Because of the potential ease with which transnational corporations can relocate, there has been a tendency for many governments to avoid direct attempts to intervene in their activities. Nonetheless, the major economies have adopted a wide range of policies towards transnational corporations. Some (Japan and France in particular) have been very concerned by the impact of such firms. Others (most notably Britain) have had a relatively relaxed attitude. This book offers a unique account of policy towards transnational over the last thirty years or so. It features: detailed, up-to-date accounts of policy in Japan, France, Germany, the United States and Britain; the role of organisations other than governments, including trade unions, business and opposition parties; summaries of which issues have most concerned which countries; overall characterisations of each country's policy stance.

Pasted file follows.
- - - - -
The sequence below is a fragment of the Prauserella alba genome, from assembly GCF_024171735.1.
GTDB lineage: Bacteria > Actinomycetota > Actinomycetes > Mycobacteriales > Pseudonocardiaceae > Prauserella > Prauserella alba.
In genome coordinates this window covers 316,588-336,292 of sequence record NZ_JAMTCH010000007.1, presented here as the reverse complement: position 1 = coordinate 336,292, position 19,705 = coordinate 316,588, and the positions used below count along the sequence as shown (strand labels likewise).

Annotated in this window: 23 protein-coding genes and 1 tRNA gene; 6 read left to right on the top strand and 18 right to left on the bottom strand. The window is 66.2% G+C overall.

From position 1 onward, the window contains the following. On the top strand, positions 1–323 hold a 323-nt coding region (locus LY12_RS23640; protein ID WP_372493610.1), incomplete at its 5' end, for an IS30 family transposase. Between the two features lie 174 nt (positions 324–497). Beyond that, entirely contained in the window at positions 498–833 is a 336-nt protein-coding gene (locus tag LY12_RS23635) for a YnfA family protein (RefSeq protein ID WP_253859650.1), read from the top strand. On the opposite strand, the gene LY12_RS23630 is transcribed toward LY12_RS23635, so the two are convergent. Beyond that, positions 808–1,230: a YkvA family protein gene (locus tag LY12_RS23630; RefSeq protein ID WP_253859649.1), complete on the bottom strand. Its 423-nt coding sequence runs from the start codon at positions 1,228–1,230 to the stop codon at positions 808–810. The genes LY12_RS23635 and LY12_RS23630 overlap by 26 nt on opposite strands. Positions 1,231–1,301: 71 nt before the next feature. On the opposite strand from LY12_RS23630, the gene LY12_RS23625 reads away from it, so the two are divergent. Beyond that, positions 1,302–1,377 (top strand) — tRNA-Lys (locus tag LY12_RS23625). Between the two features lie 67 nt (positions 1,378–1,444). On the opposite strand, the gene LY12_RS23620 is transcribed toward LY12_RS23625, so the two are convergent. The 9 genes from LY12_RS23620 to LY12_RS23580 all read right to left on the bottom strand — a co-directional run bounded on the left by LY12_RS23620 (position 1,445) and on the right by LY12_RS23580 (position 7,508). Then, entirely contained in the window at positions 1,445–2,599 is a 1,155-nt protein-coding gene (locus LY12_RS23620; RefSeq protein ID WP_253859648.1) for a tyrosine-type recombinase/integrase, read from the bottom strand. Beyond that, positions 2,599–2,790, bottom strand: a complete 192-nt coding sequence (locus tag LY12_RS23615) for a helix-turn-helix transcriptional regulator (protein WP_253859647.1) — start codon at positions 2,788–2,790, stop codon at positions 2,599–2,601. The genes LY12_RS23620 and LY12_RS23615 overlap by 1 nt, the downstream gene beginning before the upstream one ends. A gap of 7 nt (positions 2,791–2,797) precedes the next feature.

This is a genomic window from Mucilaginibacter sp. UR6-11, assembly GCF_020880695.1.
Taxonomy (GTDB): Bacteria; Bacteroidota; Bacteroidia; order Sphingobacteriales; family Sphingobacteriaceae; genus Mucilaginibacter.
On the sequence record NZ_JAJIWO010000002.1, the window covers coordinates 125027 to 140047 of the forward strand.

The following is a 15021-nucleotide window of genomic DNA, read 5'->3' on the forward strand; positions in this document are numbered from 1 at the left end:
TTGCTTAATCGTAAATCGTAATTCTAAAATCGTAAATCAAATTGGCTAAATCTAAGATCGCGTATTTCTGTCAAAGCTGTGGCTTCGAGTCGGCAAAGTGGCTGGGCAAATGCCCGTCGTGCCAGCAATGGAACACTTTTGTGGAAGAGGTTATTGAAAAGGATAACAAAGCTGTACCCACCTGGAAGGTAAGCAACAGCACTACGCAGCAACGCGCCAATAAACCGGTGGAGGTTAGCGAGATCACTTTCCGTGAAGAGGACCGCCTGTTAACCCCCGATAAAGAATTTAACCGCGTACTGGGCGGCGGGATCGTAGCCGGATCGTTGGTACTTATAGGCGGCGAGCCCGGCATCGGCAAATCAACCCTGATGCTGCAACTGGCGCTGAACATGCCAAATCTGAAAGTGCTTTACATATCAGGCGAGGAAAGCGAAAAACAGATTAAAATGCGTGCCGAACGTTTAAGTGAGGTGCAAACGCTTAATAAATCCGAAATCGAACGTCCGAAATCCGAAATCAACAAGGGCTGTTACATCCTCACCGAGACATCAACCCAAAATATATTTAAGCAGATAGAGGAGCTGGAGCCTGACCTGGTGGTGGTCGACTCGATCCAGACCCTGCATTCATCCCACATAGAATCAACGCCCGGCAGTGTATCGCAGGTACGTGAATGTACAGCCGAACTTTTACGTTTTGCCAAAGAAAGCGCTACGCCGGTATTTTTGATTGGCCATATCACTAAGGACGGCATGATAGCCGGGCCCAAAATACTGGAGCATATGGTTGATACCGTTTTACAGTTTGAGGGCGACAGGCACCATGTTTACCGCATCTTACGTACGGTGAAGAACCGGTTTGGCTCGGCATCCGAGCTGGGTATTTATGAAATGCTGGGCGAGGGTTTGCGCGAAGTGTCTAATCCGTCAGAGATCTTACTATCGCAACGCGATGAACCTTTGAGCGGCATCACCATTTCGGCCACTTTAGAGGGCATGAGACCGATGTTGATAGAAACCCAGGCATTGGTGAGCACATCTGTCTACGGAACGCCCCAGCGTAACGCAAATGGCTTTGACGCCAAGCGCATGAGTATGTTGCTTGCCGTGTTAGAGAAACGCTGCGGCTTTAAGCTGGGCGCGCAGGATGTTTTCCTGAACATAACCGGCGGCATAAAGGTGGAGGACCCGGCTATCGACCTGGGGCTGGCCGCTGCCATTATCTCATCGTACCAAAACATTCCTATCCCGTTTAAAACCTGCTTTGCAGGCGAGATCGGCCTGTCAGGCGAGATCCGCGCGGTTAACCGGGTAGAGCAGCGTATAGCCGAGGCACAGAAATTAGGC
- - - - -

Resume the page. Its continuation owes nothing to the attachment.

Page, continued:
The result will appeal to those interested in industrial economics, international business, global political economy, and international law.